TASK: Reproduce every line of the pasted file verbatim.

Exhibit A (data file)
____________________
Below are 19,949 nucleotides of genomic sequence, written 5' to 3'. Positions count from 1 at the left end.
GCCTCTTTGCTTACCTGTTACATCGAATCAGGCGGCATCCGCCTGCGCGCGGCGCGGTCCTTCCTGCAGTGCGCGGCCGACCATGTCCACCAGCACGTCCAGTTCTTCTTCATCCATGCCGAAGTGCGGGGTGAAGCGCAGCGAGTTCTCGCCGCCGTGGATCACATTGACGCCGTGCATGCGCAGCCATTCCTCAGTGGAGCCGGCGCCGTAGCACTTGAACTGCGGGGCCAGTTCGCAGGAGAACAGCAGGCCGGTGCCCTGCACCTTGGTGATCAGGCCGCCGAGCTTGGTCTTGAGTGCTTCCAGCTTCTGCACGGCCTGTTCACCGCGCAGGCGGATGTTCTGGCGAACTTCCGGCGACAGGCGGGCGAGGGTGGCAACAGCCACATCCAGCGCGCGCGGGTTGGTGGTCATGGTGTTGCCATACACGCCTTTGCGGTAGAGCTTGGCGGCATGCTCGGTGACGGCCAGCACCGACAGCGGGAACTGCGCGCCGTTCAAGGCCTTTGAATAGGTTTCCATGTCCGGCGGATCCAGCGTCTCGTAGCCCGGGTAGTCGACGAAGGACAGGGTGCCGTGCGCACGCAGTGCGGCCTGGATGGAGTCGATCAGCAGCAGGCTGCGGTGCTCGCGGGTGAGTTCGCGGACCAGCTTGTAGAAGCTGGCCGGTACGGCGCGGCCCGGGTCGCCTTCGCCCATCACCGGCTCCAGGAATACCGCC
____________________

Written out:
Below are 19,949 nucleotides of genomic sequence, written 5' to 3'. Positions count from 1 at the left end.
GCCTCTTTGCTTACCTGTTACATCGAATCAGGCGGCATCCGCCTGCGCGCGGCGCGGTCCTTCCTGCAGTGCGCGGCCGACCATGTCCACCAGCACGTCCAGTTCTTCTTCATCCATGCCGAAGTGCGGGGTGAAGCGCAGCGAGTTCTCGCCGCCGTGGATCACATTGACGCCGTGCATGCGCAGCCATTCCTCAGTGGAGCCGGCGCCGTAGCACTTGAACTGCGGGGCCAGTTCGCAGGAGAACAGCAGGCCGGTGCCCTGCACCTTGGTGATCAGGCCGCCGAGCTTGGTCTTGAGTGCTTCCAGCTTCTGCACGGCCTGTTCACCGCGCAGGCGGATGTTCTGGCGAACTTCCGGCGACAGGCGGGCGAGGGTGGCAACAGCCACATCCAGCGCGCGCGGGTTGGTGGTCATGGTGTTGCCATACACGCCTTTGCGGTAGAGCTTGGCGGCATGCTCGGTGACGGCCAGCACCGACAGCGGGAACTGCGCGCCGTTCAAGGCCTTTGAATAGGTTTCCATGTCCGGCGGATCCAGCGTCTCGTAGCCCGGGTAGTCGACGAAGGACAGGGTGCCGTGCGCACGCAGTGCGGCCTGGATGGAGTCGATCAGCAGCAGGCTGCGGTGCTCGCGGGTGAGTTCGCGGACCAGCTTGTAGAAGCTGGCCGGTACGGCGCGGCCCGGGTCGCCTTCGCCCATCACCGGCTCCAGGAATACCGCC